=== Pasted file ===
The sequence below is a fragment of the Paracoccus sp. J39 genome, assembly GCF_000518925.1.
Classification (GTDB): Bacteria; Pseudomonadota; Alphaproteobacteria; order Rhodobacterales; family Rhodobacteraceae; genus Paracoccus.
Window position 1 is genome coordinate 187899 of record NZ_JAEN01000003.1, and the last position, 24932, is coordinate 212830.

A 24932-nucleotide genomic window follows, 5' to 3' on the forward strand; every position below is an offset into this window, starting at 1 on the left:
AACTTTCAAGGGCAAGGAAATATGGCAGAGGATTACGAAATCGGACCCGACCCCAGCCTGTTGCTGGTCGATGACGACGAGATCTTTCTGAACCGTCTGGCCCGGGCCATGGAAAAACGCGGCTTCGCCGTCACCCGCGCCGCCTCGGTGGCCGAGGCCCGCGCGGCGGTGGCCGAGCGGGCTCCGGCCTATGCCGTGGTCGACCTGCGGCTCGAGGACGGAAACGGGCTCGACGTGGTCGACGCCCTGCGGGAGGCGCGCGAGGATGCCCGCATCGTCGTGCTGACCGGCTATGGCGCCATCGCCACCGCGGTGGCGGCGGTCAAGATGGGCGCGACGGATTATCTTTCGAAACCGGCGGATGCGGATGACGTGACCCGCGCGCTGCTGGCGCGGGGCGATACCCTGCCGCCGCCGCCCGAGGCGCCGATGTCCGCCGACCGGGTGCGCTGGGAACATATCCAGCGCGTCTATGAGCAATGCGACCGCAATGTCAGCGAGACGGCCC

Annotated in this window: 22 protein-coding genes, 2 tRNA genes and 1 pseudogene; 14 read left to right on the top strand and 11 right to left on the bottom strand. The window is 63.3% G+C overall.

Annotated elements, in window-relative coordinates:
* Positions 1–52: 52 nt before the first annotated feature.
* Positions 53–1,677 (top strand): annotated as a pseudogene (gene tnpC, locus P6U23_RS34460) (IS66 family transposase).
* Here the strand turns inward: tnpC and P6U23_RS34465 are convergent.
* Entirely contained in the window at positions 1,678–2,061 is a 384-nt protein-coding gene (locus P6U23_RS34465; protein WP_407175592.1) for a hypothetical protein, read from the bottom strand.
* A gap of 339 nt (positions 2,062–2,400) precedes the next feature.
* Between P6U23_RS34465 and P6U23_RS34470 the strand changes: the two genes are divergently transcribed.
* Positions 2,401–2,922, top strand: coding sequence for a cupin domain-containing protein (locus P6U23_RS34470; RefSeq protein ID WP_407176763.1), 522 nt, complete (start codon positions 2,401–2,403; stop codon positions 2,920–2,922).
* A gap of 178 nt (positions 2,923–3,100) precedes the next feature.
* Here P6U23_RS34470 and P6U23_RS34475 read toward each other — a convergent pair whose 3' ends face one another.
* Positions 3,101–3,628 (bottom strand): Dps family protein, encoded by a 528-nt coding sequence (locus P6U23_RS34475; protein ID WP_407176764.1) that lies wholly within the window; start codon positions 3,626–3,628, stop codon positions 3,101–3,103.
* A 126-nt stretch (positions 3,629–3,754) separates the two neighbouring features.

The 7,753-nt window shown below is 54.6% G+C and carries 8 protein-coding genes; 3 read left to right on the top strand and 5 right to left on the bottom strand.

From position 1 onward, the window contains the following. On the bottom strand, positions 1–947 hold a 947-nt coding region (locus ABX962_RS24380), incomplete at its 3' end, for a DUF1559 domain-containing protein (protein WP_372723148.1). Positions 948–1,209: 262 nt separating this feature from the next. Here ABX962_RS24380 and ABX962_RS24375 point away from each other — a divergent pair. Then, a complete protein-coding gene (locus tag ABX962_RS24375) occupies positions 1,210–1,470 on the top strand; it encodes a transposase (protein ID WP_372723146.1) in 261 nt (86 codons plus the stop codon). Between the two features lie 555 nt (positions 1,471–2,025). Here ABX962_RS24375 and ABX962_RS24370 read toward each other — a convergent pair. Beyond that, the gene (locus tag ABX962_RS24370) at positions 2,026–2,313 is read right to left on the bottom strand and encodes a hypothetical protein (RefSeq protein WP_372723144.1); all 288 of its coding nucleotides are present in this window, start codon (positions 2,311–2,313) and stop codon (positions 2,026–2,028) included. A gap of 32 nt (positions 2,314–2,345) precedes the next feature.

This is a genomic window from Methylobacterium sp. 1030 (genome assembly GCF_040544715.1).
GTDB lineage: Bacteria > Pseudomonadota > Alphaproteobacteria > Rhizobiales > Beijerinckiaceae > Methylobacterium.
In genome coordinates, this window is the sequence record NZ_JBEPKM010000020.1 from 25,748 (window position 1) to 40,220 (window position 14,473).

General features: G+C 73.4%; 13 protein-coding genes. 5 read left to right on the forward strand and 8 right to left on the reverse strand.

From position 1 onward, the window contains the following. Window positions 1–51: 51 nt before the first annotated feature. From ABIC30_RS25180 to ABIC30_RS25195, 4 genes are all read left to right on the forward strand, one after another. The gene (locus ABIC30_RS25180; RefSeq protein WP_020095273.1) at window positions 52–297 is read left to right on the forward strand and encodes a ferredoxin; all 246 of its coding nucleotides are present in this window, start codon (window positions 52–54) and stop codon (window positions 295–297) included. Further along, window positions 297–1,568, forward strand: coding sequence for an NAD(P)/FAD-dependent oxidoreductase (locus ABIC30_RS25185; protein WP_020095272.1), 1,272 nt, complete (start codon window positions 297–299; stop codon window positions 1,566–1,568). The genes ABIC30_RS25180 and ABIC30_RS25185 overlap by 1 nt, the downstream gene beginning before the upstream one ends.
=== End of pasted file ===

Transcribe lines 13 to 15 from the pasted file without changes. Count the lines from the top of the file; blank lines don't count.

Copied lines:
* Between P6U23_RS34465 and P6U23_RS34470 the strand changes: the two genes are divergently transcribed.
* Positions 2,401–2,922, top strand: coding sequence for a cupin domain-containing protein (locus P6U23_RS34470; RefSeq protein ID WP_407176763.1), 522 nt, complete (start codon positions 2,401–2,403; stop codon positions 2,920–2,922).
* A gap of 178 nt (positions 2,923–3,100) precedes the next feature.